"The reality is that these scrapped vehicles will be heading to landfills. It's ironic that a proposal designed to reduce pollution will actually further damage the environment," Aaron Lowe, vice president of government affairs for the Automotive Aftermarket Industry Association (AAIA) said.
The organization also believes that the true purpose of the bill is not to protect the environment, but to boost sales in the automotive industry. But we can't help wondering: isn't that the point? "While the true intention of this legislation is not to protect the environment but to financially stimulate the automobile industry in the short term, the hidden costs of this bill could cause environmental havoc indefinitely," added Lowe.
Similar programs work with various degrees of success in Europe and until now nobody has complained about them. Of course, we don't pretend to know the exact provisions of the "Cash for Clunkers' bill, but really, is it that bad? The Fight Cash for Clunkers organization says it is...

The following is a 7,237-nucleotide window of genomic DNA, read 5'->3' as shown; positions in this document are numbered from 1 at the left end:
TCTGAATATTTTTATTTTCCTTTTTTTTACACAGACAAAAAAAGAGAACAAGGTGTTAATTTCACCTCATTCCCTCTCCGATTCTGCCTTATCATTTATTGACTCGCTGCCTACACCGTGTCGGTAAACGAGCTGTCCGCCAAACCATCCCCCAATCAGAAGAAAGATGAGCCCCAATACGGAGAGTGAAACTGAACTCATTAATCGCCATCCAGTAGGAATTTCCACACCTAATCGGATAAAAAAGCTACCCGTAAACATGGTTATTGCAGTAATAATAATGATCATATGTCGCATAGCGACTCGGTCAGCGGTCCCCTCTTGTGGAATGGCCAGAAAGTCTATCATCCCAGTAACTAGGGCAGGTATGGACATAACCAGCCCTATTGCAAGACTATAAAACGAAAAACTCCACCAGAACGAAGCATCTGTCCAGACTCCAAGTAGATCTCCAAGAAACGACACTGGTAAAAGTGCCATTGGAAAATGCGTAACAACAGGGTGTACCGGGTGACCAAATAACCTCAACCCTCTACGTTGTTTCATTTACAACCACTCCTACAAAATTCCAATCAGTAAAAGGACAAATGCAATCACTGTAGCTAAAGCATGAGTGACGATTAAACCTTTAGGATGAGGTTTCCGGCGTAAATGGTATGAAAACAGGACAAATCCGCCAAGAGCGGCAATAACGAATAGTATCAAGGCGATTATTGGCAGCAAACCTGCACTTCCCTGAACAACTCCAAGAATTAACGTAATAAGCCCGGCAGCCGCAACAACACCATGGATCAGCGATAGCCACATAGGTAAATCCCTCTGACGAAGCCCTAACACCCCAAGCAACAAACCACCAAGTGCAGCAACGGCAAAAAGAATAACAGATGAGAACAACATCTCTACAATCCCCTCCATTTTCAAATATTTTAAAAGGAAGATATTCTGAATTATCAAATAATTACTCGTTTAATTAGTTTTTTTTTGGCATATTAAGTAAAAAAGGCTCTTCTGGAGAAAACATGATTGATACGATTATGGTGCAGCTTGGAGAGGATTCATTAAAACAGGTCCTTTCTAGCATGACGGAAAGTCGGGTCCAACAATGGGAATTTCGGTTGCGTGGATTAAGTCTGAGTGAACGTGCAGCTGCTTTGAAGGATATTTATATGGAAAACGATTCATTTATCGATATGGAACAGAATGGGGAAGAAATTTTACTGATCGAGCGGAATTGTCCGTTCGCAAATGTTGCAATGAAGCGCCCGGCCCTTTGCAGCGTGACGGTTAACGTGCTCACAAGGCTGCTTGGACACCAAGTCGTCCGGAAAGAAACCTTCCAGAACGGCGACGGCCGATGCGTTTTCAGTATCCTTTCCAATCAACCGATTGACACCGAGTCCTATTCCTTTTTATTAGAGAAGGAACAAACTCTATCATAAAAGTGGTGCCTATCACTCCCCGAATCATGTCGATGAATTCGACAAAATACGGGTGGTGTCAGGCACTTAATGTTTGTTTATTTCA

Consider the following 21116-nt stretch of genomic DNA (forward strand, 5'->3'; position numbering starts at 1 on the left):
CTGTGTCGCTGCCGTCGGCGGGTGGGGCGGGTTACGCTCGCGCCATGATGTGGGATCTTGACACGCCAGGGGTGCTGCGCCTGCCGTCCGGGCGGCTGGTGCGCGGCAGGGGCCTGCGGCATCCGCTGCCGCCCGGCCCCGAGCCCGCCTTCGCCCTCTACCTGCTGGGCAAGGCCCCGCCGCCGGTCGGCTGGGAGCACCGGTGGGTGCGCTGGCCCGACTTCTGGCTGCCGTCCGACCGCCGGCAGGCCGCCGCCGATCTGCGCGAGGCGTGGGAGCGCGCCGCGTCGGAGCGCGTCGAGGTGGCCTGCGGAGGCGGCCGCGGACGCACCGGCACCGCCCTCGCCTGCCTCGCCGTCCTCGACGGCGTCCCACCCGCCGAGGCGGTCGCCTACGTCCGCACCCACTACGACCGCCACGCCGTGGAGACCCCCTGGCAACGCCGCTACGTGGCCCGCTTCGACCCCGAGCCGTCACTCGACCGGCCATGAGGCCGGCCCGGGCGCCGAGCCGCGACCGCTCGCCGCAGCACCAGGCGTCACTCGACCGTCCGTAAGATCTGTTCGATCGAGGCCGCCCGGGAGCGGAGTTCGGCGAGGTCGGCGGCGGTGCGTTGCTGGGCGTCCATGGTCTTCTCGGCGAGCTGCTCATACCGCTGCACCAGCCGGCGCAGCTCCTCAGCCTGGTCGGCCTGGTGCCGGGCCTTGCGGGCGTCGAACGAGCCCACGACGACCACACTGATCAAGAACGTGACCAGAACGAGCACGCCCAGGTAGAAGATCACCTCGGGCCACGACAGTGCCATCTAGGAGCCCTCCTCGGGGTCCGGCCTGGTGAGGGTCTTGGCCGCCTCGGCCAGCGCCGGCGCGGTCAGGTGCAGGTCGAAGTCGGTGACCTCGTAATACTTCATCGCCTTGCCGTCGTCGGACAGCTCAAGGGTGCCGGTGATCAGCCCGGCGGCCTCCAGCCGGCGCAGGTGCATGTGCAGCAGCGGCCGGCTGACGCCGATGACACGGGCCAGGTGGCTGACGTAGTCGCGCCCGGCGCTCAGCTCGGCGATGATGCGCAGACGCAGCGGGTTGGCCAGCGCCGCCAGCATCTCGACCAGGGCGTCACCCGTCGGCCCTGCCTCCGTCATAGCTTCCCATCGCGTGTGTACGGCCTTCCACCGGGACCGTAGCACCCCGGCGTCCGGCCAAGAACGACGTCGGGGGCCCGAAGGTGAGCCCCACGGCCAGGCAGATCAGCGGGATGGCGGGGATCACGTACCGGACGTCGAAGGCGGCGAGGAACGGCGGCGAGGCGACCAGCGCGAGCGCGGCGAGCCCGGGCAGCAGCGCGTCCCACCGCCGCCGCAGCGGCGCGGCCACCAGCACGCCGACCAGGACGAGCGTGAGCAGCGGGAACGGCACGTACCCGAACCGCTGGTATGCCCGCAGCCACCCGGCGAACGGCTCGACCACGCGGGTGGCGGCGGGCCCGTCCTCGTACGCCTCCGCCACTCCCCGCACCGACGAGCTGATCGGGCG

"Cash for Clunkers is loaded with so many potholes that the American people will be paying a steep bill both economically and environmentally for a long time," continued Lowe. "In addition to the wasteful nature of destroying perfectly good vehicles, a tremendous amount of energy and resources will be exhausted to build new vehicles to replace the scrapped ones."
If you haven't figure it out by now, we stand behind this type on initiatives. Until such time when the economic crisis has passed and on the country's streets we'll see nothing but Insight and Prius, this is the only way to get things moving. The organization though wants "tax credits to help upgrade, repair or maintain older vehicles, as well as tax deductions for interest on car loans and state sales tax".
The Fight Cash for Clunkers organization has set up a website where you can say no to the bill, should, for a reason which eludes us, you agree with them. To do so, follow this link.